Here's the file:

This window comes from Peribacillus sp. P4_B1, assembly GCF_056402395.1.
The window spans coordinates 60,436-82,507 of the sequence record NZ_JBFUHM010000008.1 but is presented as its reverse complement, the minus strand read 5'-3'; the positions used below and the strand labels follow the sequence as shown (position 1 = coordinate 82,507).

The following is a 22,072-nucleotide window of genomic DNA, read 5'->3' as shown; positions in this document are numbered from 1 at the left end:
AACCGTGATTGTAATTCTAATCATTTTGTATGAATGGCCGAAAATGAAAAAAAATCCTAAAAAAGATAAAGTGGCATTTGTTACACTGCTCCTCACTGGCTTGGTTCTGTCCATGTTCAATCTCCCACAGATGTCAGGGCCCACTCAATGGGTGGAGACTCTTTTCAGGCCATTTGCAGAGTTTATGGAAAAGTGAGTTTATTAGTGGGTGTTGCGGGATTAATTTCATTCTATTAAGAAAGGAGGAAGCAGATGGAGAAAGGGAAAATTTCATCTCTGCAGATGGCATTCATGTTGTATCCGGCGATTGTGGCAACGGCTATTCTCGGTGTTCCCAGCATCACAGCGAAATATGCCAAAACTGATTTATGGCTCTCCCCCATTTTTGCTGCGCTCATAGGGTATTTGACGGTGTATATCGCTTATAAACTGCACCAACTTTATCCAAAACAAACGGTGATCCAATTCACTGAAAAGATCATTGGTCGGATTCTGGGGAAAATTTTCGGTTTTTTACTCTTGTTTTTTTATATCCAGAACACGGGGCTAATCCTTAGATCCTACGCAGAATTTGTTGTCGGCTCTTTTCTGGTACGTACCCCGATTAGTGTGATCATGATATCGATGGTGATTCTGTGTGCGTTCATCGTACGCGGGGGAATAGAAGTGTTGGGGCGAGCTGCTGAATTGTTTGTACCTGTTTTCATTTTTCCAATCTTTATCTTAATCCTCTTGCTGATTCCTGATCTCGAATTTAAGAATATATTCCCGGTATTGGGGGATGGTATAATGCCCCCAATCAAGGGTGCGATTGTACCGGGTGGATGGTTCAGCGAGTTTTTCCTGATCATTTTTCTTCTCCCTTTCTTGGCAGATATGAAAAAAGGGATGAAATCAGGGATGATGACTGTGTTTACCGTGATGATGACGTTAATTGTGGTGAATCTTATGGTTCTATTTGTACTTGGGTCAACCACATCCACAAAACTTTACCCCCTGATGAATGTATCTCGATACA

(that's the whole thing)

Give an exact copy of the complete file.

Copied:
This window comes from Peribacillus sp. P4_B1, assembly GCF_056402395.1.
The window spans coordinates 60,436-82,507 of the sequence record NZ_JBFUHM010000008.1 but is presented as its reverse complement, the minus strand read 5'-3'; the positions used below and the strand labels follow the sequence as shown (position 1 = coordinate 82,507).

The following is a 22,072-nucleotide window of genomic DNA, read 5'->3' as shown; positions in this document are numbered from 1 at the left end:
AACCGTGATTGTAATTCTAATCATTTTGTATGAATGGCCGAAAATGAAAAAAAATCCTAAAAAAGATAAAGTGGCATTTGTTACACTGCTCCTCACTGGCTTGGTTCTGTCCATGTTCAATCTCCCACAGATGTCAGGGCCCACTCAATGGGTGGAGACTCTTTTCAGGCCATTTGCAGAGTTTATGGAAAAGTGAGTTTATTAGTGGGTGTTGCGGGATTAATTTCATTCTATTAAGAAAGGAGGAAGCAGATGGAGAAAGGGAAAATTTCATCTCTGCAGATGGCATTCATGTTGTATCCGGCGATTGTGGCAACGGCTATTCTCGGTGTTCCCAGCATCACAGCGAAATATGCCAAAACTGATTTATGGCTCTCCCCCATTTTTGCTGCGCTCATAGGGTATTTGACGGTGTATATCGCTTATAAACTGCACCAACTTTATCCAAAACAAACGGTGATCCAATTCACTGAAAAGATCATTGGTCGGATTCTGGGGAAAATTTTCGGTTTTTTACTCTTGTTTTTTTATATCCAGAACACGGGGCTAATCCTTAGATCCTACGCAGAATTTGTTGTCGGCTCTTTTCTGGTACGTACCCCGATTAGTGTGATCATGATATCGATGGTGATTCTGTGTGCGTTCATCGTACGCGGGGGAATAGAAGTGTTGGGGCGAGCTGCTGAATTGTTTGTACCTGTTTTCATTTTTCCAATCTTTATCTTAATCCTCTTGCTGATTCCTGATCTCGAATTTAAGAATATATTCCCGGTATTGGGGGATGGTATAATGCCCCCAATCAAGGGTGCGATTGTACCGGGTGGATGGTTCAGCGAGTTTTTCCTGATCATTTTTCTTCTCCCTTTCTTGGCAGATATGAAAAAAGGGATGAAATCAGGGATGATGACTGTGTTTACCGTGATGATGACGTTAATTGTGGTGAATCTTATGGTTCTATTTGTACTTGGGTCAACCACATCCACAAAACTTTACCCCCTGATGAATGTATCTCGATACA